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nba lockout

NBA Lockout Talks Will Continue Today

NEW YORK, NY - NOVEMBER 10:  NBA Commissioner David Stern (L) and NBA Deputy Commissioner Adam Silver speak at a press conference after NBA labor negotiations at the New York Helmsley Hotel in the early morning hours of November 10, 2011 in New York City.  (Photo by Patrick McDermott/Getty Images)

I hope that by this point we all knew not to get too worked up about yesterday's lockout negotiations. The league and players' union did what they could to conjure hype for the meeting — David Stern's "ultimatum", the 40-odd players looming behind Derek Fisher during Tuesday's press conference — but, once again, the parties emerged with little to offer the media or fans. Stern's "ultimatum" that the failure to resolve things by Wednesday at 5 p.m. would cause the owners to retract any previous concessions proved as ultimate as it was logical. Just like most of us expected, 5 p.m. came and went with the two parties still farting at each other behind closed doors. Those doors didn't open (and allow the farts to escape) until around 1 a.m., at which point separate press conferences were arranged to tell us that there was nothing even resembling a deal yet, but they'd get back to work after everyone had slept.

So, that's somewhat good news. It's been continuously aggravating to sit and wait for these bros to emerge with the inevitable non-news every few nights. However, as Tom Ziller notes, it's better than nothing. Stagnant negotiations are far superior to no negotiations at all, especially since another explosion could lead to decertification of the union, further canceling of games, and me leaving my home to go live in a swamp and eat mud and strangle cranes to pass the time.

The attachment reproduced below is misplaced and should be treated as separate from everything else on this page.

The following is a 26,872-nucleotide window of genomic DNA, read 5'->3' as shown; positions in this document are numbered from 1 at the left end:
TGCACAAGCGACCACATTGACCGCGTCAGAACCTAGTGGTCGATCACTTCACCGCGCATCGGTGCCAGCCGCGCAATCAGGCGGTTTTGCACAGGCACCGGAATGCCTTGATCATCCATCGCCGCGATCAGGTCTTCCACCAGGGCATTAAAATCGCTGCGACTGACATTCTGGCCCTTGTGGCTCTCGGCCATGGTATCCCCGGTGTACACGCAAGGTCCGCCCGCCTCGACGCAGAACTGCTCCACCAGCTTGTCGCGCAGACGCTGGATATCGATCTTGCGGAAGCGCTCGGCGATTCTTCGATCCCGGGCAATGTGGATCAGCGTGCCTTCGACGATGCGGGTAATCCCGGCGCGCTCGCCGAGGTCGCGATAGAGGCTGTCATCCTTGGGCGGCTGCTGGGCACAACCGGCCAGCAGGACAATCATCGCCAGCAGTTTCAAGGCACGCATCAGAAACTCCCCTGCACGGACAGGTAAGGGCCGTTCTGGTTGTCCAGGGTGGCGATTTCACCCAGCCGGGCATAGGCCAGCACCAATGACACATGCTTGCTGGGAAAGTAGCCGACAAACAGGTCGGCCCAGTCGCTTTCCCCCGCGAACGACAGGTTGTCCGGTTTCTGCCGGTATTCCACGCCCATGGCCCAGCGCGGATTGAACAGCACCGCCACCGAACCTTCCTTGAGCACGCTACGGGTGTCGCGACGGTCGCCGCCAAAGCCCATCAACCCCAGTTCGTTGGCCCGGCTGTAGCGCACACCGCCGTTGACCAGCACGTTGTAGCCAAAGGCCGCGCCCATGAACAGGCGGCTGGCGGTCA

One does wonder what they talk about for twelve hours at a go. The understanding going into yesterday's negotiations was that the players had become amenable to something close to a 50-50 split of basketball-related income, so long as the owners backed off some "system issues" regarding the salary cap, maximum contracts, and other variables supposed to dominate the tug-of-war over parity for owners versus earning potential for players. Half a day later, both sides made it seem like none of those issues had been resolved, which leads me to believe that talks go something like this:

Billy Hunter: Hey, David, how about we leave the mid-level exception as is?

David Stern: No.

Hunter: How about now?

Stern: No.

Hunter: [furrows brow] [for 45 minutes] How about now?

Stern: Let's order lunch.

It's baffling, but, again, it's better than nothing. Meetings resume around noon today and will probably continue into the witching hour once more. And then it's probably back to waiting and hoping.

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Photo: Patrick McDermott/Getty Images